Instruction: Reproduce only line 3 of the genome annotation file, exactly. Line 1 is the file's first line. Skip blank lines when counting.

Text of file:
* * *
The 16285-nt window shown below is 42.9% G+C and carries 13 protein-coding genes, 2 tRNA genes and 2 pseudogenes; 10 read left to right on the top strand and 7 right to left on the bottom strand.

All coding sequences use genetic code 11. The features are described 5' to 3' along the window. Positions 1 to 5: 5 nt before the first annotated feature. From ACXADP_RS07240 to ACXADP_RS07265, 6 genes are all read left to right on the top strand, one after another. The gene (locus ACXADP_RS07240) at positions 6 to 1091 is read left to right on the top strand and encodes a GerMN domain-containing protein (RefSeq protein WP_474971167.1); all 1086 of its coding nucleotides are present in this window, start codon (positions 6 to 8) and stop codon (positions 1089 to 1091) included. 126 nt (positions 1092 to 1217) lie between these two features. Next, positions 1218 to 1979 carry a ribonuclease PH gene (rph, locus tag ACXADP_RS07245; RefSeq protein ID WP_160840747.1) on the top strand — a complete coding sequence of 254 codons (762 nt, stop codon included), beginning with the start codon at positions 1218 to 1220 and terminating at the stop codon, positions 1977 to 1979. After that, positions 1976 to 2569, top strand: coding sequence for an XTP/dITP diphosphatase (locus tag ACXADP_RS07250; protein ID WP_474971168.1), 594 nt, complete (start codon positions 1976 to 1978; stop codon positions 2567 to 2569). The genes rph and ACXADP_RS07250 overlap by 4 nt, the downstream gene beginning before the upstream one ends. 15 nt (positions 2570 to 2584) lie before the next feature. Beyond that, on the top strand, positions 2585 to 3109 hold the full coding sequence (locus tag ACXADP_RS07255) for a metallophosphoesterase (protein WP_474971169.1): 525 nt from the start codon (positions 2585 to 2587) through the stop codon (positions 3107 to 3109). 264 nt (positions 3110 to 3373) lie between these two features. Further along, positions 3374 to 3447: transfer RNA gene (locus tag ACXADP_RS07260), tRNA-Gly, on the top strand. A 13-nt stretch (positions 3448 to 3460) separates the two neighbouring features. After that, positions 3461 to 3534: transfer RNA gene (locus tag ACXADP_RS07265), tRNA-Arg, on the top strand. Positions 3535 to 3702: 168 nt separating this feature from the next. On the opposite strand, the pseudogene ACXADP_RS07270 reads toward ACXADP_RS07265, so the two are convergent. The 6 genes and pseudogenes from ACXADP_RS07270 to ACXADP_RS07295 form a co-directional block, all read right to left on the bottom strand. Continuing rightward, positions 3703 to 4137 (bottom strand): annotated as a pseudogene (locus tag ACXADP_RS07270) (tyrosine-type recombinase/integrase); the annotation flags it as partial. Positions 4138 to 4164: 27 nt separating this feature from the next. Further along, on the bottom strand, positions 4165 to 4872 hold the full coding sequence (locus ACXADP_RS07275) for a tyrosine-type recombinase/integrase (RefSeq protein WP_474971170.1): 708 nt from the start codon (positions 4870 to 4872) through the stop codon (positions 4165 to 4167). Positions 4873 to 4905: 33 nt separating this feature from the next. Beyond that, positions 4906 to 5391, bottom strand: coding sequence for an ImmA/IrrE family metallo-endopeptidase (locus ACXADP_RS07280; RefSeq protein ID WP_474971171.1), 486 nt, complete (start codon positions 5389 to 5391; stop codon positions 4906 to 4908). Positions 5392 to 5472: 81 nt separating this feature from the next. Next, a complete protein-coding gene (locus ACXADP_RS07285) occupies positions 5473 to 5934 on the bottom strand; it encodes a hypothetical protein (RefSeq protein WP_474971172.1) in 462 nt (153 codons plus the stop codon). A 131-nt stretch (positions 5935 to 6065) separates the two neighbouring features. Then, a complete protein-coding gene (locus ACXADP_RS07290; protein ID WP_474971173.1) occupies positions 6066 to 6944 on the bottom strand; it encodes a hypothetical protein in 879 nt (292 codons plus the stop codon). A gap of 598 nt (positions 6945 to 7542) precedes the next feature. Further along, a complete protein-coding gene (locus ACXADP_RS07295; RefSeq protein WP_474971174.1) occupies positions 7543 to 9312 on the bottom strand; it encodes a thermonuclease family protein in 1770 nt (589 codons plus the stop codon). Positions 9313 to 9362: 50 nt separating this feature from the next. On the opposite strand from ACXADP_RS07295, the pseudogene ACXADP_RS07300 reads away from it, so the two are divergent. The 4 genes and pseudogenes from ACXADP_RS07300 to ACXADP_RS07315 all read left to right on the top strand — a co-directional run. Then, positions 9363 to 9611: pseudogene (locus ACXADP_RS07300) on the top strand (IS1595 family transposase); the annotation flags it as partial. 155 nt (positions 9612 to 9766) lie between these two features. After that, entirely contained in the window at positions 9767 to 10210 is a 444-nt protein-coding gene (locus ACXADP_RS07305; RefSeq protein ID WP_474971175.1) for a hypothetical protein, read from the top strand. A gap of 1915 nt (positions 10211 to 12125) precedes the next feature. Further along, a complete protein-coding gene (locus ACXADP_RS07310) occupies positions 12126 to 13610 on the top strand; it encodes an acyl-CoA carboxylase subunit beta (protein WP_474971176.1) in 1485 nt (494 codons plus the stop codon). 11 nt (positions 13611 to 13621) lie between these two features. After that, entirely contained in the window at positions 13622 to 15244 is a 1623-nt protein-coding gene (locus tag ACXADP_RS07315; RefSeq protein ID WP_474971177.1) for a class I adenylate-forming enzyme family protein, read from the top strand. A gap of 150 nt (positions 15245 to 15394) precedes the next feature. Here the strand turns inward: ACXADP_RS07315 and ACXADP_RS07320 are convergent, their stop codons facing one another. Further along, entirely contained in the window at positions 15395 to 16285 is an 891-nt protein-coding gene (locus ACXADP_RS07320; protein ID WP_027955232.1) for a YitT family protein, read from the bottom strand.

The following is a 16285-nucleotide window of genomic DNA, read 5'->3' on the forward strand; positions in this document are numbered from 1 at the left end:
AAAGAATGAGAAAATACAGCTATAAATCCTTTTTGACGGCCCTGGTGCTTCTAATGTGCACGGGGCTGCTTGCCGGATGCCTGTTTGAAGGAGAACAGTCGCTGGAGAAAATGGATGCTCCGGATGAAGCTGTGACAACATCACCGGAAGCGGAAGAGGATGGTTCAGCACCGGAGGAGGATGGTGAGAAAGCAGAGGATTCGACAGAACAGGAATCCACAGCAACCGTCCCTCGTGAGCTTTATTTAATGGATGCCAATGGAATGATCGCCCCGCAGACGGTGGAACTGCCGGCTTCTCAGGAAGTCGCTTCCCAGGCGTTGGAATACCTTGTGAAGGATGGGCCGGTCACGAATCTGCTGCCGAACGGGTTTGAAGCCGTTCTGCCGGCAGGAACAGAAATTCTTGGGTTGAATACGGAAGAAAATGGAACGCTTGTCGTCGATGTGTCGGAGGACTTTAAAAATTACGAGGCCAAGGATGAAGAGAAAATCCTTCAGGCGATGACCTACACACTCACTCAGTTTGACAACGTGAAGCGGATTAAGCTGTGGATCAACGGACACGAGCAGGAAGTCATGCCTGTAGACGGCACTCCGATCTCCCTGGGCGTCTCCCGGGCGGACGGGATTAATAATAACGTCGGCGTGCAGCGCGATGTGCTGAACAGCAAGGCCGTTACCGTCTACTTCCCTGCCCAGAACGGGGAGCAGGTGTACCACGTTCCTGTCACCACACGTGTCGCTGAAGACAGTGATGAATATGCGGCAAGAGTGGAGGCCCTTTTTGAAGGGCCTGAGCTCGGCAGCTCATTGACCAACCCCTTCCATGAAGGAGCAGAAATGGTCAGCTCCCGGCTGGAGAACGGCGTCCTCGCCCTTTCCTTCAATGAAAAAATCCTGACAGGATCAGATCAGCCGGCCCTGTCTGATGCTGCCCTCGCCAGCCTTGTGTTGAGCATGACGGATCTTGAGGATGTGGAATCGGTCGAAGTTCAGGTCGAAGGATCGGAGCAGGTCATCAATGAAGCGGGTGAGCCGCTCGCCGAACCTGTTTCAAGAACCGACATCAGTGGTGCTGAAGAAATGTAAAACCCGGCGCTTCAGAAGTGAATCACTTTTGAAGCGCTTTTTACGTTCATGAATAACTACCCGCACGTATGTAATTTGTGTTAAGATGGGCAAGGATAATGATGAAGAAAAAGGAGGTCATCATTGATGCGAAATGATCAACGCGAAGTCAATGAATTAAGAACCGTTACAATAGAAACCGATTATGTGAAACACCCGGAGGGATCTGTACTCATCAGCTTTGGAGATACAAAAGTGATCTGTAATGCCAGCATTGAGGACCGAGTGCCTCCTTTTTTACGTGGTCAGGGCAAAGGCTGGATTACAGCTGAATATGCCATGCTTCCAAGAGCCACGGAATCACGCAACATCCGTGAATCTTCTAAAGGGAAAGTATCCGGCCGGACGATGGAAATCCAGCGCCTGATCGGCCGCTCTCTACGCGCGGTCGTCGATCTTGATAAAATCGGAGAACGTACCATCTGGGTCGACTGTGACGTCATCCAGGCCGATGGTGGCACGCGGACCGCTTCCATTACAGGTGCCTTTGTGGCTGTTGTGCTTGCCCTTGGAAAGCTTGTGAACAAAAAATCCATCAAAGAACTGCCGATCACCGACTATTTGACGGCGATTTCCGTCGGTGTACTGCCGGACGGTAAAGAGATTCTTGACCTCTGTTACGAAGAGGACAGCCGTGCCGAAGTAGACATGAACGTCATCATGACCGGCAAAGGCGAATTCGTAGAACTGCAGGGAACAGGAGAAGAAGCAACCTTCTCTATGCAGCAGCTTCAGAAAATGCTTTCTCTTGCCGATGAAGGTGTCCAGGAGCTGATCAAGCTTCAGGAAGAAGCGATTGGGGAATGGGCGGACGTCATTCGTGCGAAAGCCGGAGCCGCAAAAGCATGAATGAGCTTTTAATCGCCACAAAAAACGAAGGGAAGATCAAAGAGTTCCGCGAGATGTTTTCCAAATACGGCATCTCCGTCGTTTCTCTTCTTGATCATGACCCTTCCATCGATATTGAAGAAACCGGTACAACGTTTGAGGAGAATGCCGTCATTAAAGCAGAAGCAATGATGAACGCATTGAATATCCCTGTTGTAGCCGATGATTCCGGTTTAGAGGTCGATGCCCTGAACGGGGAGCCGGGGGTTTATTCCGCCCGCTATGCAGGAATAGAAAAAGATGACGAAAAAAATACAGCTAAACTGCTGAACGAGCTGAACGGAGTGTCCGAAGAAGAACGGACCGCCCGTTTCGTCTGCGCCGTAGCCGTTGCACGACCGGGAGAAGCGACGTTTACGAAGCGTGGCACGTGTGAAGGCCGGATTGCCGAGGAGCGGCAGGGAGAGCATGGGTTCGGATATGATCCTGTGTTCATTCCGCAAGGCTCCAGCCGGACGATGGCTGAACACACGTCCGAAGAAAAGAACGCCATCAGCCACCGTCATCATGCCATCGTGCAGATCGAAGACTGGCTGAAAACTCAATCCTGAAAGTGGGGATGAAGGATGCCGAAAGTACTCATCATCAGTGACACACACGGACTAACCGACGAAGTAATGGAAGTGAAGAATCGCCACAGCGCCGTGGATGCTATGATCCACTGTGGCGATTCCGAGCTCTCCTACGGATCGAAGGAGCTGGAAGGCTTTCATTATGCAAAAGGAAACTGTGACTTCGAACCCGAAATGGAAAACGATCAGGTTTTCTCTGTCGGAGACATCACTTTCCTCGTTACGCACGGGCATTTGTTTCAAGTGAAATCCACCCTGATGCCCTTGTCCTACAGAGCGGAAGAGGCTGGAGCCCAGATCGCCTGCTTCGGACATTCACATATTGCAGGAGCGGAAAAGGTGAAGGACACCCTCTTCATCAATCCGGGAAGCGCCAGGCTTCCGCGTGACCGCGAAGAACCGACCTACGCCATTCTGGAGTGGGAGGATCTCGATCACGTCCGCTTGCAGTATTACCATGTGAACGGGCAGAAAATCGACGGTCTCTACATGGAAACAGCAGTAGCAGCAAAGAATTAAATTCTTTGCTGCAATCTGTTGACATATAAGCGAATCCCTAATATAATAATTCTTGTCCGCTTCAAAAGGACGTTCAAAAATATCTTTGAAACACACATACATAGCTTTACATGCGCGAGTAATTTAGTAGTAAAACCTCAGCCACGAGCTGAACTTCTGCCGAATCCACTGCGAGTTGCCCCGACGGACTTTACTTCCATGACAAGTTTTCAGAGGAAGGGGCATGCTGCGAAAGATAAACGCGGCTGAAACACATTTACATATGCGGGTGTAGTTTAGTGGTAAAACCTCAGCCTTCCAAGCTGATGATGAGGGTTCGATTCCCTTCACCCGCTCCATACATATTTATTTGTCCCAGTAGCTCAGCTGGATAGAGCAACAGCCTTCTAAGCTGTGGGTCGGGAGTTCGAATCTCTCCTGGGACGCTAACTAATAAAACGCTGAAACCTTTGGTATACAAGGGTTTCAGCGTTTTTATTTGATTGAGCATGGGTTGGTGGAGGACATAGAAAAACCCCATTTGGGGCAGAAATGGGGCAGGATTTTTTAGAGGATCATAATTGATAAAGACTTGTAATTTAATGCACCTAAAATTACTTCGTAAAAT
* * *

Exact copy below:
The following is a 16285-nucleotide window of genomic DNA, read 5'->3' on the forward strand; positions in this document are numbered from 1 at the left end: